Profits warning puts Snakeboard on downward slope

Click to follow
The Independent Online
Just when investors thought it could not get much worse, Snakeboard, the souped-up skateboard retailer that is chaired by the millionaire leisure guru David Lloyd, has announced its second profits warning in two months.

All of its directors are having their salaries cut by one-third and must surrender half their share option entitlements. The news came as Snakeboard, which was listed on AIM at 3.5p last November and is now worth 1.5p a share, announced pre-tax losses of pounds 742,000 for the five months to March and said it would not make the pre-tax profit flotation forecast of pounds 2.6m for the 14 months to December. "These projections must now be regarded as no longer achievable," Mr Lloyd said.

Mr Lloyd has agreed to bail out the company by subscribing for pounds 200,000 of convertible loan stock, said that a manufacturing glitch - which resulted in the board's wheels not turning properly - had put the company back by 18 months.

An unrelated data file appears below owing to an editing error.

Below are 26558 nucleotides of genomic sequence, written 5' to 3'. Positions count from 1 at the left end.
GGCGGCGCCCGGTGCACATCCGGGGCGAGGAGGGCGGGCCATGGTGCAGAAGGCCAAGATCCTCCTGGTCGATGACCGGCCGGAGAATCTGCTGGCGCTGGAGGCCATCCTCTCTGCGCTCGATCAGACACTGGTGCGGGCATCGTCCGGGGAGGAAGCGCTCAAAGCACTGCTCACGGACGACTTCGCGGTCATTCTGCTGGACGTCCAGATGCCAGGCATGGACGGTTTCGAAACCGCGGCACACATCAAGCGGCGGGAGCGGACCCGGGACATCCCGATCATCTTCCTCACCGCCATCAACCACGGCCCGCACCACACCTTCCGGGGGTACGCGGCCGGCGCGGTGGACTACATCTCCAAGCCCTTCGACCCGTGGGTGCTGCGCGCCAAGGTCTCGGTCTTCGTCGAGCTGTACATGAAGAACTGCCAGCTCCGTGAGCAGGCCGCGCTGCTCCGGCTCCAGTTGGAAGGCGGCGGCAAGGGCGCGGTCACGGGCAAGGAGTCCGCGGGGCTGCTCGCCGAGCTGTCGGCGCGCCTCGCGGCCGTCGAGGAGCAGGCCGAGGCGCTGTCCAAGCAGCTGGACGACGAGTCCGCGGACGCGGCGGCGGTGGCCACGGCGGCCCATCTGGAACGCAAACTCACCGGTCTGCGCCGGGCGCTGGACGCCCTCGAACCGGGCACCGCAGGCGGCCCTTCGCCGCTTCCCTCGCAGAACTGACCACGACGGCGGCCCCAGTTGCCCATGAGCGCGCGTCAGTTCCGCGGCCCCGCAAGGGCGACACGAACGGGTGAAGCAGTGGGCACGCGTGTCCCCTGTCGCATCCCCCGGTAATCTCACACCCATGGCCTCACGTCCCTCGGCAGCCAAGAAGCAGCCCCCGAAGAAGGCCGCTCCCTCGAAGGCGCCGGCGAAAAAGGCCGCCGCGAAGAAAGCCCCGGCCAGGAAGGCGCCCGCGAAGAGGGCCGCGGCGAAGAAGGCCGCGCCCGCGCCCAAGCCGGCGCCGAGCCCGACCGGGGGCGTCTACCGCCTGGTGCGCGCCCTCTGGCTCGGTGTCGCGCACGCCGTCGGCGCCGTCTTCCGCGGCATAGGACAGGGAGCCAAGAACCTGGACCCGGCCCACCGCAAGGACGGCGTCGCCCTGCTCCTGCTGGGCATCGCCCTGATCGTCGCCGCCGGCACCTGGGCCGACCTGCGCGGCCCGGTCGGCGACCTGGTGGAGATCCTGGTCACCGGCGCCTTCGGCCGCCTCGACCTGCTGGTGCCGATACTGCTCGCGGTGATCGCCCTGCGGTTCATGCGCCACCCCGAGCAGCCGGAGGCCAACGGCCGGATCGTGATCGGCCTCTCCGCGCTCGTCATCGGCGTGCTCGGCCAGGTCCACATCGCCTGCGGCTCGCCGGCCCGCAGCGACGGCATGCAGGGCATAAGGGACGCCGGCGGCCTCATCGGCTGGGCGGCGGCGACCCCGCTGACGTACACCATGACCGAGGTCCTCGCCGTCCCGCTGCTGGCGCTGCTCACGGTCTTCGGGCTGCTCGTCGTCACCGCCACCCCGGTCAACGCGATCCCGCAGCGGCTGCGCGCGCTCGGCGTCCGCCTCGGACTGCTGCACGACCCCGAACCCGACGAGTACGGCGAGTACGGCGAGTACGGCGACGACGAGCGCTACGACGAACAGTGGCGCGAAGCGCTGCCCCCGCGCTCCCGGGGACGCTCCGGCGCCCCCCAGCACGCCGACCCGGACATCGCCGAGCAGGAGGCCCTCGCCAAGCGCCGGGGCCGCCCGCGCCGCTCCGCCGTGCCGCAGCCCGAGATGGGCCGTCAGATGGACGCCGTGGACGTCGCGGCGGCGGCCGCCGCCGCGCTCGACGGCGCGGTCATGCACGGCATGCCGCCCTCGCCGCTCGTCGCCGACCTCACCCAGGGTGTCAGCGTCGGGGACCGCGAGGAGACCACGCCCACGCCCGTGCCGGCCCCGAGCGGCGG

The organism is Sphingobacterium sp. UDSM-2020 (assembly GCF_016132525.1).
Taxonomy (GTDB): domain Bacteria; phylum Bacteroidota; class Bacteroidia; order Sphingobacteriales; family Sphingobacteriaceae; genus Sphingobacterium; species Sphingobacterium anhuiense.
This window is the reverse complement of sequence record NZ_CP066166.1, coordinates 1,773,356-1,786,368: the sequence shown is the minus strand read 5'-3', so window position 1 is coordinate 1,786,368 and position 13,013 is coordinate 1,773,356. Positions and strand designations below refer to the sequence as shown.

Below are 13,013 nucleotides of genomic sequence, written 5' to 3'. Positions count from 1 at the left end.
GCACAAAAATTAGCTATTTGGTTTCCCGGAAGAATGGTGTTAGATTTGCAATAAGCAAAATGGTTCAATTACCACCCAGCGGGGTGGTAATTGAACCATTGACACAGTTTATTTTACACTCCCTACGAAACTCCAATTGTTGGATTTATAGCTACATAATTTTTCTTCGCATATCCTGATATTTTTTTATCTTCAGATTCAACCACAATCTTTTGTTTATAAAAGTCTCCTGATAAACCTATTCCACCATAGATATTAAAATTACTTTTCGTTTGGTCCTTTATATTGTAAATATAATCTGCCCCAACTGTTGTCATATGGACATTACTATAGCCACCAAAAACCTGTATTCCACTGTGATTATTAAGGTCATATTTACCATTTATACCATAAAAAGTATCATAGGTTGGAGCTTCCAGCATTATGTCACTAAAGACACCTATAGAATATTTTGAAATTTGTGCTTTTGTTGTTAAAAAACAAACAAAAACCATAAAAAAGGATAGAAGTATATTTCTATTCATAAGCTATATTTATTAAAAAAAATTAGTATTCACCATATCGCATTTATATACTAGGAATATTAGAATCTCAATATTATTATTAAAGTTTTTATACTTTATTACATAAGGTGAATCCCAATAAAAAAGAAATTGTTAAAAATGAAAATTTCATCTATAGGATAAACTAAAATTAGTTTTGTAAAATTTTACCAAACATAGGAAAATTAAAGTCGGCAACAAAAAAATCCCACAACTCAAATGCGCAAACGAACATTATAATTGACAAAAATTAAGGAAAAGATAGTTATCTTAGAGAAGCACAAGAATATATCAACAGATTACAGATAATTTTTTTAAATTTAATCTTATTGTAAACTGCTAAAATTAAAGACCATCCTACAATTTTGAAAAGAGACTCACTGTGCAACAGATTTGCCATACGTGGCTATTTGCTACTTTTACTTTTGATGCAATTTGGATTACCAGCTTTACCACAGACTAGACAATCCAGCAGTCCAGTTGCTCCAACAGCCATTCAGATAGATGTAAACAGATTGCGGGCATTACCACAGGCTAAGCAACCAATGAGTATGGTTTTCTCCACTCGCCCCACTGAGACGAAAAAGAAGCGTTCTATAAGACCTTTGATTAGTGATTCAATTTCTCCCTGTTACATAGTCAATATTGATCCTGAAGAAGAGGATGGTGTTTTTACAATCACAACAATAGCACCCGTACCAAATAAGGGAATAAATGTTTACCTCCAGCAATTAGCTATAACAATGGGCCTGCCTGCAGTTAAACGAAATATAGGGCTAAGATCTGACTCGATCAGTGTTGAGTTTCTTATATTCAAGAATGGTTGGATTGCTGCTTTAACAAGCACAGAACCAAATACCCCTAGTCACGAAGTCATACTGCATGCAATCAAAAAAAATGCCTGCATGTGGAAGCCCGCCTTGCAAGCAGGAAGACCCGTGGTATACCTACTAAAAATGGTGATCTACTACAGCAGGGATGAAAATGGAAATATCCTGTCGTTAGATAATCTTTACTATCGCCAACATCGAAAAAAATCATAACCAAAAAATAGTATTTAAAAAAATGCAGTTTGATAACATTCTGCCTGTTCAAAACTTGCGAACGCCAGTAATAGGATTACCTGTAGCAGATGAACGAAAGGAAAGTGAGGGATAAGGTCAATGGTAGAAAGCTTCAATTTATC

However, he said that the manufacturing issue was resolved, the latest products were ready for shipment and that Snakeboard had secured over $1.1m of new orders in June. "I am putting my money where my mouth is. I wouldn't invest in a company I didn't feel had good prospects. We had a slight manufacturing problem that has set us back. But the market for boards is young and massive and snakeboarding is proving fantastically popular in Europe."

Raymond Moore, managing director, said the cost cutting measures - which include cutting salaries, option entitlements and consultancy fees, could save around $500,000 per year and meant that the group would have sufficient working capital to last for two years: "It is a horrible story. We are a one-product company who had no products to sell. But I went to everyone and said we must protect our working capital. I think it shows a serious and responsible attitude. It's nice that David also agreed to help us out." Part of the shake-out includes the resignation of Nick Macleod Smith, marketing director and brother of the board's designer. The group also plans to outsource its research and development.

Mr Lloyd was planning to expand into clothes and safety equipment. He admitted the market was competitive and said the group planned to introduce a cheaper board - which will retail for around pounds 58 in the UK compared the top-of-the-range board which retails at pounds 120.